Friday, March 25, 2011
by Glynis M. Belec
"Go fill out your questionnaire, please, then have a seat," says the kindly receptionist behind the screened area.
Like an obedient puppy, I obey. I know the routine. The black Acer screen beckons me with its cancerous finger. I forget my password. I don't want to appear a fool so I try to reset it. An older gentleman clad in the gayly coloured lemon-yellow volunteer's smock with the cancer society logo on the pocket, appears from nowhere. I confess I have forgotten my password. Six months is a long time and my cerebral hard-drive contains 15 or 20 other passwords.
"What year were you born?" asks the kindly volunteer.
A rather personal question, I think. Then I remember nothing is hidden at the cancer clinic. 1956. I punch it into the keyboard. Bingo. It works. I answer all the required questions. Eventually the printer spits out the completed page and I clutch it to my chest.
As I take my seat, I see a woman about my age, holding a beautiful, ebony-haired toddler. Grandma - perhaps? The mother hangs on to the empty stroller and positions herself three seats over from where I sit. She chooses the pink chair.
Dear God, I find myself thinking. Don't let her be the one with cancer.
I do not want the Grandma to be the reason they are at the clinic today, either. But my heart was heavy lest it be the young mother of that beautiful little boy.
Soon the dreaded sound of my pager buzzing brings me back to reality and Kay, the nurse, catches my eye. She greets me in her usual, professional and friendly manner. She settles me into the sterile exmination room and asks me for my completed questionnaire. We speak for a while. She documents my concerns and tucks them into the file.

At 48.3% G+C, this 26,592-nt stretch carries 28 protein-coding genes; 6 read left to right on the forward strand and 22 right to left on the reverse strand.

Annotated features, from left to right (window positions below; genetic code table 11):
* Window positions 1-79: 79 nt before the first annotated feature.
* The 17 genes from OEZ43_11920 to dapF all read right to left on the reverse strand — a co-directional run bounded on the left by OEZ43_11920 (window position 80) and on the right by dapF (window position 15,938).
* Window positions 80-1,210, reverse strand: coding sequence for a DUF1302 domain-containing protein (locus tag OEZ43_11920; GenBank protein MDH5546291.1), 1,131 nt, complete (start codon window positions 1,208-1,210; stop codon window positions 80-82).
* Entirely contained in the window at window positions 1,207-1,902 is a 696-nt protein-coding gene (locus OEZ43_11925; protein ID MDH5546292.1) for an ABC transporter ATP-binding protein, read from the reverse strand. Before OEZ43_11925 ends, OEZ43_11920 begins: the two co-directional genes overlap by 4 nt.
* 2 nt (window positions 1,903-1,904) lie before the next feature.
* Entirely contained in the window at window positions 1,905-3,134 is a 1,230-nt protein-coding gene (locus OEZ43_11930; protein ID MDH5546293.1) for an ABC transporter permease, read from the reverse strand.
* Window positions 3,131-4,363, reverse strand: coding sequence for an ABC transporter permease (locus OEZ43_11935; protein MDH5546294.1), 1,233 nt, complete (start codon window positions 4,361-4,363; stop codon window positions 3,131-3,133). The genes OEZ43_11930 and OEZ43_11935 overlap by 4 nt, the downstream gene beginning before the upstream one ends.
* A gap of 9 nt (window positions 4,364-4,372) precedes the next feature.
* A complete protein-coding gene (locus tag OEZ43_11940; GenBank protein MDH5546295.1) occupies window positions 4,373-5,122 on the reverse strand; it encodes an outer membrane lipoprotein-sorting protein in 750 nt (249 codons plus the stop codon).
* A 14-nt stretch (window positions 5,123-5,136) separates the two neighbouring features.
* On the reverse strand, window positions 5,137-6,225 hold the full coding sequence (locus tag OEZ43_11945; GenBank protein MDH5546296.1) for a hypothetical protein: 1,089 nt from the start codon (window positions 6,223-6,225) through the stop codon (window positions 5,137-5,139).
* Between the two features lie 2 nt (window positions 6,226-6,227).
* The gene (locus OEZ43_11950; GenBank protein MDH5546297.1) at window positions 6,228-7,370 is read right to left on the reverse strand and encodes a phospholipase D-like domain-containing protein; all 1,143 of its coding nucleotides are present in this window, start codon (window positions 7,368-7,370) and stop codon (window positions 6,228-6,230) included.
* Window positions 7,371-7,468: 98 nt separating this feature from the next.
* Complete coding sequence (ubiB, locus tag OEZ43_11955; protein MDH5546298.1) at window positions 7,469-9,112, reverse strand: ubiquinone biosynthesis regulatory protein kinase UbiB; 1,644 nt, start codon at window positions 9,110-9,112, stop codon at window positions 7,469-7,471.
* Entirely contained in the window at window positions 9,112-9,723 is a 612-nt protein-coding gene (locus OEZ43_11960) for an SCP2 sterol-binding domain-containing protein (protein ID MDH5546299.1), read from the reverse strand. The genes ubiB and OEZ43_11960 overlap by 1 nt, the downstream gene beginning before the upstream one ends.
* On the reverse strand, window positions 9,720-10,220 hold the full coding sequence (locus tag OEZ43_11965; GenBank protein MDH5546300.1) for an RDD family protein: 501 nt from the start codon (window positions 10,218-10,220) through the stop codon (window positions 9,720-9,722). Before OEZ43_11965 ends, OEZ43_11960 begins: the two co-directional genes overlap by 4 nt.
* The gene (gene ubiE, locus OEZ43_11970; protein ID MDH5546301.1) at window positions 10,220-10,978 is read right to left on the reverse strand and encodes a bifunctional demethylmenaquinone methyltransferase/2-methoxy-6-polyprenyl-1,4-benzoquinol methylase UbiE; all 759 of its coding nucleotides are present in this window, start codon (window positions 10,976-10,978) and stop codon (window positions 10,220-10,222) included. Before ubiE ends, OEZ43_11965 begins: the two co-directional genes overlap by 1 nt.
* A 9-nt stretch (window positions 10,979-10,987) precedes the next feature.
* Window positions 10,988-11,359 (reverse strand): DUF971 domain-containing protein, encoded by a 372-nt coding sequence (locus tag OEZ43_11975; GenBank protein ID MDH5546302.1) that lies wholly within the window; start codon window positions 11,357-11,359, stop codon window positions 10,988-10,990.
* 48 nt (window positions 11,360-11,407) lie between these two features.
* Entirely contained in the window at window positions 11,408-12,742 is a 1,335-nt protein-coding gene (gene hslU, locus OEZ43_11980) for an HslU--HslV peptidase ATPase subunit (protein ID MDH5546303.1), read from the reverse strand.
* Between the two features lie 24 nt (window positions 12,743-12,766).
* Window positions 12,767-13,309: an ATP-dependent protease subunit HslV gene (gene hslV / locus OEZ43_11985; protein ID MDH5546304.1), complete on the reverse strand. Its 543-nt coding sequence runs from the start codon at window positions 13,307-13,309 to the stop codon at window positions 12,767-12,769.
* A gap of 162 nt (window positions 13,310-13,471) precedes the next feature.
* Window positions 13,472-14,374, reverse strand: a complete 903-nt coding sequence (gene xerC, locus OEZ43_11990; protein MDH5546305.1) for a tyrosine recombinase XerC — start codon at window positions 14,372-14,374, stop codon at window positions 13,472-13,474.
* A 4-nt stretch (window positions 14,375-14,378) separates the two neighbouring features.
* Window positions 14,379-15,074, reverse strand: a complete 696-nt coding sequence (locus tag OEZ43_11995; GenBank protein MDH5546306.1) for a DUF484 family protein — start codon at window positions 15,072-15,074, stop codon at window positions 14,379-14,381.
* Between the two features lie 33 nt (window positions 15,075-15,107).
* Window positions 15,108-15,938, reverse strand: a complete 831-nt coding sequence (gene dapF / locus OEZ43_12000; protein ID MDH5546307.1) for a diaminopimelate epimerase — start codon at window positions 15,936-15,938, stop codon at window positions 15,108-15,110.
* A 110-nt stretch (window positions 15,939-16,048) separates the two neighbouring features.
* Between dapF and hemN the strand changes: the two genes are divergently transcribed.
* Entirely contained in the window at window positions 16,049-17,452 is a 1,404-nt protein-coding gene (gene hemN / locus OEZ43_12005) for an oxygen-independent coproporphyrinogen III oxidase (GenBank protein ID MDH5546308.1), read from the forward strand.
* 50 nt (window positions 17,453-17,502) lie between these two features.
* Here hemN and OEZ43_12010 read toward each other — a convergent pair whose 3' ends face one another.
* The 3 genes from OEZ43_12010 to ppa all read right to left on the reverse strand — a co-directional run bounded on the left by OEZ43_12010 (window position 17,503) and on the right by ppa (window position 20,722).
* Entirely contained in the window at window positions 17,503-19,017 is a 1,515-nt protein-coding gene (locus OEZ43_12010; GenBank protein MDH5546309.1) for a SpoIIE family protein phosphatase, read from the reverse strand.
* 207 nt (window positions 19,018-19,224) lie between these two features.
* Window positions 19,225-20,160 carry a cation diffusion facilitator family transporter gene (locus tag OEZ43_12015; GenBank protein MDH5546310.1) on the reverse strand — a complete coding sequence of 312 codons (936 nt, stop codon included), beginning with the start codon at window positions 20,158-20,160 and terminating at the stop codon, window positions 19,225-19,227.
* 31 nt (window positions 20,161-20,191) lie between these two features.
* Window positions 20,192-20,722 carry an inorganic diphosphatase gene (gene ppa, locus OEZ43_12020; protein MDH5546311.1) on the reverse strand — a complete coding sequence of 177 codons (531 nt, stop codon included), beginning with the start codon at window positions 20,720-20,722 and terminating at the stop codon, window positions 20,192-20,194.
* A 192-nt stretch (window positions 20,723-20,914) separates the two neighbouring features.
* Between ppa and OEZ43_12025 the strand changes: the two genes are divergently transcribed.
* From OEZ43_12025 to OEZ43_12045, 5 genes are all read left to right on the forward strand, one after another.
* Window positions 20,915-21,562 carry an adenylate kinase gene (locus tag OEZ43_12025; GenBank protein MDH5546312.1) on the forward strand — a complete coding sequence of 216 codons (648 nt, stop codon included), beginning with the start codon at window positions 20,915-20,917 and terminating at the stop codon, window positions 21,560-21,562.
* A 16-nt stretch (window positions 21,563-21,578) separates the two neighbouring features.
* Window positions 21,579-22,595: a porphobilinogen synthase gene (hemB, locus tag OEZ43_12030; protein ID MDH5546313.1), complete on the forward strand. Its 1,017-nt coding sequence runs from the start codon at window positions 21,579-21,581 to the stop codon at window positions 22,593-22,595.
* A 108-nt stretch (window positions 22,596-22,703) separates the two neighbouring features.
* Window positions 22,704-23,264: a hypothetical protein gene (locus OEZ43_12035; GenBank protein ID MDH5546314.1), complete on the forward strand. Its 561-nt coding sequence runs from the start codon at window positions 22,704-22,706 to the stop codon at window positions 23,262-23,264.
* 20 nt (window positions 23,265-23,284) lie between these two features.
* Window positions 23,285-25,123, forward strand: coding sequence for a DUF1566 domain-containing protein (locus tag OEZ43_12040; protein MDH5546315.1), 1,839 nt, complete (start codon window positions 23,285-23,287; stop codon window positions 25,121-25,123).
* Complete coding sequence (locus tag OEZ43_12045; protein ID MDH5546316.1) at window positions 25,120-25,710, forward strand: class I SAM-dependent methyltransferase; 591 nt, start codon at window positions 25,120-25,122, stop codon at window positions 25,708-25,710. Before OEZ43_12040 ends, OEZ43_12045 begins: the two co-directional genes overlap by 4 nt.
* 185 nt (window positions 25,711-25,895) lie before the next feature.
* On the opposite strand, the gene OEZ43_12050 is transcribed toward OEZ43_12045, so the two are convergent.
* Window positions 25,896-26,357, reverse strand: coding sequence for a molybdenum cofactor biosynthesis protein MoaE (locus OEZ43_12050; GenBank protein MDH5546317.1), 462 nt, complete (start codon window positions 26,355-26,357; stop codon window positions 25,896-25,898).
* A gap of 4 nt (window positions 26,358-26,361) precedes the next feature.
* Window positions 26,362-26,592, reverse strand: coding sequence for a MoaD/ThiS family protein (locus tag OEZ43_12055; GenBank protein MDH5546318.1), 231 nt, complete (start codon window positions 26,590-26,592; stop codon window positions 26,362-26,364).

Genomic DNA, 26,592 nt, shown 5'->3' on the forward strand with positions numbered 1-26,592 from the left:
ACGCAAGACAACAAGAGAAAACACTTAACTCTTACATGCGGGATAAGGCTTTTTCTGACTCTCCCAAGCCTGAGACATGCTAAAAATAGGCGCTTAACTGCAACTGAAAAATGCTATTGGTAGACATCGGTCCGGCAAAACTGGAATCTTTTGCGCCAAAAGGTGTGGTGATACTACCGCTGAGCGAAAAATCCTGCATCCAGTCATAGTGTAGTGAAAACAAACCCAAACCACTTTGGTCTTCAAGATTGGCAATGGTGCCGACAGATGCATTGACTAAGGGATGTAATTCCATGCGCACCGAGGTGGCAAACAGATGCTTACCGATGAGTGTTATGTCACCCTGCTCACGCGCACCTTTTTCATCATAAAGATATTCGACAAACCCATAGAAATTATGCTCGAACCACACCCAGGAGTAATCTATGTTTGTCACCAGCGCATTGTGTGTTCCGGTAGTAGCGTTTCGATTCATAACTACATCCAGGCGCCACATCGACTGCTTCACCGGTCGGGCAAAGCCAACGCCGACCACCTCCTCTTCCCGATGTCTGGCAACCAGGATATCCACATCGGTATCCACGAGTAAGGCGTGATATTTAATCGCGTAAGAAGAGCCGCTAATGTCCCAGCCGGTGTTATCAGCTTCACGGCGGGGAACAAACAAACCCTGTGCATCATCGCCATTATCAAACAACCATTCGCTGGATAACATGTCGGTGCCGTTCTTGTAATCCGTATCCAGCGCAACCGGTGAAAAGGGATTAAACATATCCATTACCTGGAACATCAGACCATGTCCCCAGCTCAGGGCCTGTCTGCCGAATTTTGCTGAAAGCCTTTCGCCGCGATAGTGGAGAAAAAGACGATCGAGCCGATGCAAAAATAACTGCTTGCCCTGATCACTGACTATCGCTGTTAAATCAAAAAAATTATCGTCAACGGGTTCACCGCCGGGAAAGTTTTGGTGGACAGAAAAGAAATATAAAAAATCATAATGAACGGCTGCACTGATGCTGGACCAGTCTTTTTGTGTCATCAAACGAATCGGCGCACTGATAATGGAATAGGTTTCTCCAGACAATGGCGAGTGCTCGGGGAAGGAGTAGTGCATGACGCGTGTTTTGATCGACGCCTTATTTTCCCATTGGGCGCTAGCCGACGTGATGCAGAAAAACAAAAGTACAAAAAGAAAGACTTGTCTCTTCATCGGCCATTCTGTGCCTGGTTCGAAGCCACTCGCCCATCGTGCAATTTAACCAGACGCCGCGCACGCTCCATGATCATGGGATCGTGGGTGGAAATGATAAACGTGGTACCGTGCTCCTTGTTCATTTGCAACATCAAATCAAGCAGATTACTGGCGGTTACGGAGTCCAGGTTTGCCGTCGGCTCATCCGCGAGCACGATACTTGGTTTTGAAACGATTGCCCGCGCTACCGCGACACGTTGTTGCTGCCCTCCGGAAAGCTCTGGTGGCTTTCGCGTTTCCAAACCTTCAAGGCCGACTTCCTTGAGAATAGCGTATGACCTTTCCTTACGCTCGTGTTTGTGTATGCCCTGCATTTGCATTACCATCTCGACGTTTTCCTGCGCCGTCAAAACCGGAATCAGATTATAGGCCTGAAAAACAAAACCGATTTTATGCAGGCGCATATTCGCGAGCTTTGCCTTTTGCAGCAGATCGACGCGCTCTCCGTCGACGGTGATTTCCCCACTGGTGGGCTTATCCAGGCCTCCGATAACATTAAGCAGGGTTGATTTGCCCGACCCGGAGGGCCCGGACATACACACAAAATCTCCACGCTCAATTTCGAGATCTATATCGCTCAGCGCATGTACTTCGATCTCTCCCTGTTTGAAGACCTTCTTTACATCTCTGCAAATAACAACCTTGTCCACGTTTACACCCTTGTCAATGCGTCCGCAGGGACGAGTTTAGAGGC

"Doctor S will be in to see you soon," she smiles.
She hands me my less than glamorous hospital gown and tells me to take my time because Dr. S is busy today. I wait. I dig into my red, Write! Canada bag stuffed with papers, my camera, a writer's magazine, my agenda and a notebook. I don't know what to do first.
My brain plays tricks.
"Your cancer is back! Your cancer is back!" The enemy has a heyday.
Grief is a mysterious monster. It lunges us into deep dark places seeking the once familiar pathway of love. It longs to recapture the ...
Inspiration hardly strikes on an empty stomach. For this, and other reasons, writers must eat. And if you like minced beef (and you...
A phrase I do not remember hearing frequently, has surpized me in the last three days, at least twice, in totally unrelated con...
I hope you and your loved ones enjoyed a safe and pleasant Canada Day celebration. My wife and I did. However, instead of writing about ...
Women who came from a variety of cultural backgrounds and languages met together and talked about heat and warmth. If the mothe...
Glen and I were in Quebec City for a fund-raising event. When it finished, we decided to go to one of our favourite restaur...
We bring you greetings from the Solace Retreat House in Kigali, Rwanda. REVOLUTIONARY LOVE (John 3:16) was the theme of the five-day Healin...
I considered making this piece a prologue in my book, but I feel that readers often skip prologues. I would welcome your feedback on th...
There's a time to dance. Ecclesiastes 3:4 Laughter and dance go together. The author's father and grandmother. In an early...
By Rev Dr Ed and Janice Hird While recently teaching on marriage in East Africa to tens of thousands, we asked many Africans what ...